teriorating vision, depression, and illness; he took his own life in the summer of 1970.
Zimmermann went his own way as a composer, and this has made him difficult to describe or classify. He refused to iden-tify with any “school” and was willing to incorporate all manner of compositional techniques into his own music, whether it was serial music, jazz, collage, electronics, quotation, or layers of music in different styles; his style has sometimes been de-scribed as “pluralism.” Among the animat-ing forces in his music were his religious faith, a profound sense of history and particularly of time, and an awareness of the suffering around him. Zimmermann’s music is extremely difficult to perform. His opera Die Soldaten, which many regard as his masterpiece, was initially rejected by the Cologne Opera as “unplayable,” and one of his final major works—Requiem for a Young Poet—calls for over 300 perform-ers, including narrator, soprano, bass, two actors, three choirs, jazz ensemble, taped segments, a huge orchestra, and organ.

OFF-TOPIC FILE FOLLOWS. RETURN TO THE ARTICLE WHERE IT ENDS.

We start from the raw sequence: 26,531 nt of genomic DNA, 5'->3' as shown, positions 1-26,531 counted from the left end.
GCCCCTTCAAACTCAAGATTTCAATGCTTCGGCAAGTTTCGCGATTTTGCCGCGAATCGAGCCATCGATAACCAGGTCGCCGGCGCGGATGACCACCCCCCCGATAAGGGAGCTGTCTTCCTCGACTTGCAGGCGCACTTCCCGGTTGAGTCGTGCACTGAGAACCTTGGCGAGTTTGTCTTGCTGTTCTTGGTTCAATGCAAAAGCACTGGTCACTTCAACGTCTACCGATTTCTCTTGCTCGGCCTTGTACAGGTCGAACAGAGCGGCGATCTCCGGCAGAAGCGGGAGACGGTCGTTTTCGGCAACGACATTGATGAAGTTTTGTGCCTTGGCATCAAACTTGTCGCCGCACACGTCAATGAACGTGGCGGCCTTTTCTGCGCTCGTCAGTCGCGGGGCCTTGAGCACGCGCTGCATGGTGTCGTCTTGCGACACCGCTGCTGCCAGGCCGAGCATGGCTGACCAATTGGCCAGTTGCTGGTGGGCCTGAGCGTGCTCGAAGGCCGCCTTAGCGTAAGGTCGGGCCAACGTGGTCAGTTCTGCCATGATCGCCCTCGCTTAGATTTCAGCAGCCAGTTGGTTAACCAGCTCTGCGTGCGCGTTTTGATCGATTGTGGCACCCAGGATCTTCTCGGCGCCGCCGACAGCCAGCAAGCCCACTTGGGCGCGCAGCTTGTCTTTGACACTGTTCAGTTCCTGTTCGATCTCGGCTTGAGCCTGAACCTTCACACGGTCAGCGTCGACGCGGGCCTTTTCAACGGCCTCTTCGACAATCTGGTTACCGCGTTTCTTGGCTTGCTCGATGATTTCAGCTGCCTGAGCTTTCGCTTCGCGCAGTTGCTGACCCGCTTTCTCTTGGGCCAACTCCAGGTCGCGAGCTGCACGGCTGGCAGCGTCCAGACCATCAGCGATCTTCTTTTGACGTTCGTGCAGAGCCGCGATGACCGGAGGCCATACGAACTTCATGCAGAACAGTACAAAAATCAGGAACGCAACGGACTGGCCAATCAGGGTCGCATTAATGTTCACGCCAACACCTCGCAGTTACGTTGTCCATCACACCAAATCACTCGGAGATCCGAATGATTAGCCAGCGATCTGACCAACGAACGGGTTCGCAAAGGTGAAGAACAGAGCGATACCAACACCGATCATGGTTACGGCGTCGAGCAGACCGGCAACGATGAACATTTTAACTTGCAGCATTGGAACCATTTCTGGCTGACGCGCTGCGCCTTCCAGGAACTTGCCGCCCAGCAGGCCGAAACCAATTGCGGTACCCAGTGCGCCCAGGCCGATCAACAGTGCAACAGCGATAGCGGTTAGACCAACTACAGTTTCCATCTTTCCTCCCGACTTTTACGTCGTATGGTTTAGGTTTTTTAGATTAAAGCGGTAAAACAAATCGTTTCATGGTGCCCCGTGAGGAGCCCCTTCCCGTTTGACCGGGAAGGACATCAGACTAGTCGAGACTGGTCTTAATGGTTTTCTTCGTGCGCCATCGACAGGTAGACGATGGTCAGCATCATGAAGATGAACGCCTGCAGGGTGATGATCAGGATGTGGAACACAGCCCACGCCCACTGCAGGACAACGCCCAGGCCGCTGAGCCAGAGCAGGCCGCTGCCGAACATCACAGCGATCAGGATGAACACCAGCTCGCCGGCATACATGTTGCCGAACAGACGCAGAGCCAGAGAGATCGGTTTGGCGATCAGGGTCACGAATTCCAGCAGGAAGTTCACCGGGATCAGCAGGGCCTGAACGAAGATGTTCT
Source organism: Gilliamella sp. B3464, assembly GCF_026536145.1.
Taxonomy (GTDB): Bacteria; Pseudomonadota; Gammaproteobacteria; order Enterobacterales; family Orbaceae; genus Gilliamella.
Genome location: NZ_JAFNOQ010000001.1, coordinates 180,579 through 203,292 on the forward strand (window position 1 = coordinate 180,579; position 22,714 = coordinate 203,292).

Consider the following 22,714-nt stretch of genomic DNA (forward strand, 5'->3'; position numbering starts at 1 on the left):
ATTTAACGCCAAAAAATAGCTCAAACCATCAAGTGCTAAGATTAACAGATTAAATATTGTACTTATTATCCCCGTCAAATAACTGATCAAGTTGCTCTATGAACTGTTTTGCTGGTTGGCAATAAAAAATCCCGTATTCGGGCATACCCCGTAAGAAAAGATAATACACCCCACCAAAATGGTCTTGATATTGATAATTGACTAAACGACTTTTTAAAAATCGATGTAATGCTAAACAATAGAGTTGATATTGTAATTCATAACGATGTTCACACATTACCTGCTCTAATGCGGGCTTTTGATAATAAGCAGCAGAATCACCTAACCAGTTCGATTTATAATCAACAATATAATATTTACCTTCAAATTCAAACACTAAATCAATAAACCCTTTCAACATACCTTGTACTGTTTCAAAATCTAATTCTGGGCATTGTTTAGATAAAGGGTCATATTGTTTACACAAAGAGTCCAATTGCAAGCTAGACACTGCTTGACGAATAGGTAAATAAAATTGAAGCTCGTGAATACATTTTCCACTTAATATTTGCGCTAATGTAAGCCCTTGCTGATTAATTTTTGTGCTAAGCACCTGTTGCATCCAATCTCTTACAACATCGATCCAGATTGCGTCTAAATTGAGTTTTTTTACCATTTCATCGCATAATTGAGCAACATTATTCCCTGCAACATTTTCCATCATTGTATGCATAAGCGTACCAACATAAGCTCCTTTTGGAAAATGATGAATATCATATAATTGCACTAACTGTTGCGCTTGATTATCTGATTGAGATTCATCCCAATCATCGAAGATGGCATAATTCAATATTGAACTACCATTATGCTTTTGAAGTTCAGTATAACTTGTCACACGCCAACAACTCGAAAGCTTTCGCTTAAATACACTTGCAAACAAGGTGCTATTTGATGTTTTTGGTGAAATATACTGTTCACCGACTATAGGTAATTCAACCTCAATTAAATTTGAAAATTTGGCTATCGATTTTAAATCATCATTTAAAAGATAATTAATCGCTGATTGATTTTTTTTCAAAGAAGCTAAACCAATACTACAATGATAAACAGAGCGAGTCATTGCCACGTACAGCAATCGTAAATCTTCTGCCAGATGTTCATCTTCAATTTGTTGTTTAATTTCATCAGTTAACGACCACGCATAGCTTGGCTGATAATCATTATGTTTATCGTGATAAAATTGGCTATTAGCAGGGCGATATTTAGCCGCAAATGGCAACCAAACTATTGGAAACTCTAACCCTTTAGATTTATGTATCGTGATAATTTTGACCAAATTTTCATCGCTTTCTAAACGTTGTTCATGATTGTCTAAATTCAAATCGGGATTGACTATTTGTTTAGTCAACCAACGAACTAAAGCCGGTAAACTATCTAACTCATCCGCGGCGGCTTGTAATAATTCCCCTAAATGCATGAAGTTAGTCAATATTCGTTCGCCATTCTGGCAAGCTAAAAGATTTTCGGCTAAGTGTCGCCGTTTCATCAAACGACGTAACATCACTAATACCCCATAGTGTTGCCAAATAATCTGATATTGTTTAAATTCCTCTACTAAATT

Zimmermann composed his Sonata for Violin and Piano in 1950, just as the 32-year-old composer began teaching at Cologne University. The first performance was giv-en in November of that year on the Nord-westdeutscher Rundfunk in Hamburg by violinist Lothar Ritterhoff and pianist Hans Richter-Haaser. The sonata, which spans about a quarter of an hour, is in three movements in a (general) fast-slow-fast sequence, but that may be the only traditional thing about this music. This sonata combines a gritty dramatic sense with a virtuosic brilliance in a way that at moments seems more suited to a concerto than a sonata. The first movement gets off to a powerful beginning with the violin’s jagged line over the piano’s great chords. Matters settle almost immediately as the music moves into a passage marked Tran-quillo (frequent tempo changes will char-acterize the entire sonata). Zimmermann specifies that the violinist should play here with “broad strokes,” and this theme is virtually a twelve-tone row, though it incorporates some repetition. After this hyper-energetic opening paragraph, the second theme-group, marked Allegro com-modo (“comfortable”), brings saucy, grace-ful contrast. Zimmermann alternates these two ideas, and the movement hurtles to its close on a unison A stamped out by both instruments.